Happy Thanksgiving Day to my readers in the USA. :- ) I hope you all have a holiday season that warms your heart.
Among all the other things for which I am grateful this Thanksgiving Day is the fact that I believe I have a plan for turning the collection of old yellow and blue Shoo Fly blocks into a quilt for someone affected by Hurricane Sandy. While this may not seem like an epic struggle to you, my attitude is, "finally!"
After my last post I dug around in my stash for potential sashing fabrics. There were some that would have been good choices but of course I didn't have a big enough piece. These two could have worked:
I also tried out a blue and yellow check:
I like to let things sit for a bit before making a firm decision but eventually the check won out. I put it all the way around my central square and started auditioning blocks and possibilities for the next round.
Originally this was going to be a square, full size quilt top. The more I worked with it however, the more difficult it seemed to get. Eventually I decided to try for a rectangular format for a twin size quilt. Pretty quickly that led to taking the check print off of two sides of the central square. Once I'd done that I found I still needed something to divide the central panel from the next row. (I don't have enough of the blue and yellow check to use it more than once around the top.) I made some 2.5" Hourglass units to see whether I liked that look:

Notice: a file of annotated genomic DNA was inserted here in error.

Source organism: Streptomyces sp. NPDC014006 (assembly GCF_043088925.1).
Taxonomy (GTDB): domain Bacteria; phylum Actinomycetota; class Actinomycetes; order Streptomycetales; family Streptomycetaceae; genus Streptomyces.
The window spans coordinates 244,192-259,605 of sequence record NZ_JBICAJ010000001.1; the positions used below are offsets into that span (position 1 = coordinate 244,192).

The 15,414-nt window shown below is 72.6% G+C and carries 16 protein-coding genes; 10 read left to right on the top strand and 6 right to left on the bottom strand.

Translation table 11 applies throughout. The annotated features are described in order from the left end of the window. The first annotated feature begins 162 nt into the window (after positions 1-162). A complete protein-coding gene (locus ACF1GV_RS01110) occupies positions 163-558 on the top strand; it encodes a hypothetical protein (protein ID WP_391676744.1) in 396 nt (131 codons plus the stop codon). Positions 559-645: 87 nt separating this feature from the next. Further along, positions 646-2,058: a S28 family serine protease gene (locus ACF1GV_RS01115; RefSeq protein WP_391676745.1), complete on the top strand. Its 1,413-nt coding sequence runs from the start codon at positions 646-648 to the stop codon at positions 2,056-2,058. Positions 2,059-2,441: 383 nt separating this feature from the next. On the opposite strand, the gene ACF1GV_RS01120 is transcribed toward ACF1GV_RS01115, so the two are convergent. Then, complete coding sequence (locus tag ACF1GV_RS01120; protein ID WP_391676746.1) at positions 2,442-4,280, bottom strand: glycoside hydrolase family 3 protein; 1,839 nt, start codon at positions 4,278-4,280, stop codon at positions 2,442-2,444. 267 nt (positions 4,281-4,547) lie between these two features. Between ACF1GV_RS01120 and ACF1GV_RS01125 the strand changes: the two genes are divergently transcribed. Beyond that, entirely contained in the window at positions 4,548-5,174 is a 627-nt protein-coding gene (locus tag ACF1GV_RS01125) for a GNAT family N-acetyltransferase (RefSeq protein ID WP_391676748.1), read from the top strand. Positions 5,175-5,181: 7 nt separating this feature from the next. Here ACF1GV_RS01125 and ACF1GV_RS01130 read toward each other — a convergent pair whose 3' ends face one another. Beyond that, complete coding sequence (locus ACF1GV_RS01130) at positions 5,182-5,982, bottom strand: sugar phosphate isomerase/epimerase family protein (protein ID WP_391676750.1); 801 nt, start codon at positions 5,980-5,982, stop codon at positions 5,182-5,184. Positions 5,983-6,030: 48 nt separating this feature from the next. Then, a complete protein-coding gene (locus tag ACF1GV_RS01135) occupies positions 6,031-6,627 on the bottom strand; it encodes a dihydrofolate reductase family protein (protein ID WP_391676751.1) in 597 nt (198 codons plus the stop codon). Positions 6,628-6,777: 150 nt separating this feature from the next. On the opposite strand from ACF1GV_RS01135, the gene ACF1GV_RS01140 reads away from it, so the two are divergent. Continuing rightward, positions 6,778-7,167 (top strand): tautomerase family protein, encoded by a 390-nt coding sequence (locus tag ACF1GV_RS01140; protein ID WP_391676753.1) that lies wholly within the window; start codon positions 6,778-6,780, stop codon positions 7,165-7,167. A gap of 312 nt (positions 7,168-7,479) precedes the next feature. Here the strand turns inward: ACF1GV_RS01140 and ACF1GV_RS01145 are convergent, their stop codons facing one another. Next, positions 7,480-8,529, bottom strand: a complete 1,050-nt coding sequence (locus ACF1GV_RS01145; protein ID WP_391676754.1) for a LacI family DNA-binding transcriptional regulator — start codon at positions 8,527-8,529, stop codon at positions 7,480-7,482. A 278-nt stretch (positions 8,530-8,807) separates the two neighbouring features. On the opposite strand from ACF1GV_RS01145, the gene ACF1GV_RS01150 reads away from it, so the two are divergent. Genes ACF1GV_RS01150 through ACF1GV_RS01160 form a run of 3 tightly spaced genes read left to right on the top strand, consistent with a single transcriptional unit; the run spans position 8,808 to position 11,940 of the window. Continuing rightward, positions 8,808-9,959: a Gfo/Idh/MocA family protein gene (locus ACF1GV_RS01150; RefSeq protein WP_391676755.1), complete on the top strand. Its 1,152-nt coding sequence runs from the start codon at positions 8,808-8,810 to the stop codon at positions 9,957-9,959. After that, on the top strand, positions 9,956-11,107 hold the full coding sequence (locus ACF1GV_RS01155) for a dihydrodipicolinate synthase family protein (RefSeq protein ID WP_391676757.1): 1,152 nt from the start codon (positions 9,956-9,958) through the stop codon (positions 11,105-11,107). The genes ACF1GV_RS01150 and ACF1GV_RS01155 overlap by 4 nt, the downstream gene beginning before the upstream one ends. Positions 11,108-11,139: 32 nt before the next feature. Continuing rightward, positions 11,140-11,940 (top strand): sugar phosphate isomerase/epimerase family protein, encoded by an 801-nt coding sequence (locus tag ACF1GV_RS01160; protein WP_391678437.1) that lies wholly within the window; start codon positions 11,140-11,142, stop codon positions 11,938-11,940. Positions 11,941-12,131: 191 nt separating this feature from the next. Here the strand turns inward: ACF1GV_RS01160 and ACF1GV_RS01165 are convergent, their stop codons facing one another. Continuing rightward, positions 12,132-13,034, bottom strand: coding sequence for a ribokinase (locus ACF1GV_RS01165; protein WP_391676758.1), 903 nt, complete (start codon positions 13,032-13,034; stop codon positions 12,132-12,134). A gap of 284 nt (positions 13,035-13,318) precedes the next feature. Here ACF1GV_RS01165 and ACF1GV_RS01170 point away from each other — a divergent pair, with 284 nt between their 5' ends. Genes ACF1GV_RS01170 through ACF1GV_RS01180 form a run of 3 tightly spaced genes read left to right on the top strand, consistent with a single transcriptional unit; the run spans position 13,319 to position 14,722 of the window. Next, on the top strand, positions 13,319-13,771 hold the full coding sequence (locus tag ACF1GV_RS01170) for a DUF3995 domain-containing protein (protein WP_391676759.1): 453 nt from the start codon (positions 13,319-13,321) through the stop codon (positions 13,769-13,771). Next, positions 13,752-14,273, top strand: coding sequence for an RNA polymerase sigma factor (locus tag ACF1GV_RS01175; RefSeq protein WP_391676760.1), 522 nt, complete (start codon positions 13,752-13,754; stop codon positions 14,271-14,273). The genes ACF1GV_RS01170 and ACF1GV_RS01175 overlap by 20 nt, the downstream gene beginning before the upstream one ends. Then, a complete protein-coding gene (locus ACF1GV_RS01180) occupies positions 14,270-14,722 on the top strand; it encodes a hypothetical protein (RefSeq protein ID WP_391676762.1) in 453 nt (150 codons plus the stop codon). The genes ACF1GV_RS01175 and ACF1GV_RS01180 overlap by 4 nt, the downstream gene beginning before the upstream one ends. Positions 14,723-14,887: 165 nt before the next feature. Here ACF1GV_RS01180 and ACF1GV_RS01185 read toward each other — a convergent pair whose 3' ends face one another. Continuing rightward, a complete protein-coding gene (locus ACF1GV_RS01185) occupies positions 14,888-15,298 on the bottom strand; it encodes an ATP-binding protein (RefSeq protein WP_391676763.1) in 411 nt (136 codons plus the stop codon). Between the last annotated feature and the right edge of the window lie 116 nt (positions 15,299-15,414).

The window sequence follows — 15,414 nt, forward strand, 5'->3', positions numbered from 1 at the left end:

Nope. I tried various prints again too. One was a bright medium blue with tiny little white circles in it, sort of like bubbles. It was too strong for a middle sash but I quite liked it closer to what will be the outer edge. That led to this arrangement:
I'm pretty sure this is the way the top will go together now. The second band of the check print at the top is a piece that came off one side of the center square. I will sash the 7.5" Shoo Fly blocks with narrow yellow strips, add the strip of blue and yellow check, then put the strong blue down the sides and finish the whole thing off with an outer border of 5" Hourglass blocks. That should turn this into what Luana Rubin (eQuilter.com) refers to as a small twin size quilt, 65 x 85 inches. Once I come up with backing, batting, and a volunteer quilter I can then turn my attention to a project that, hopefully, will be less challenging than this one has been! Although, to be fair, probably the only reason this top has seemed so challenging to me is because I'd like to get it done as fast as possible. I've always been, and always will be, an impatient soul. ;- )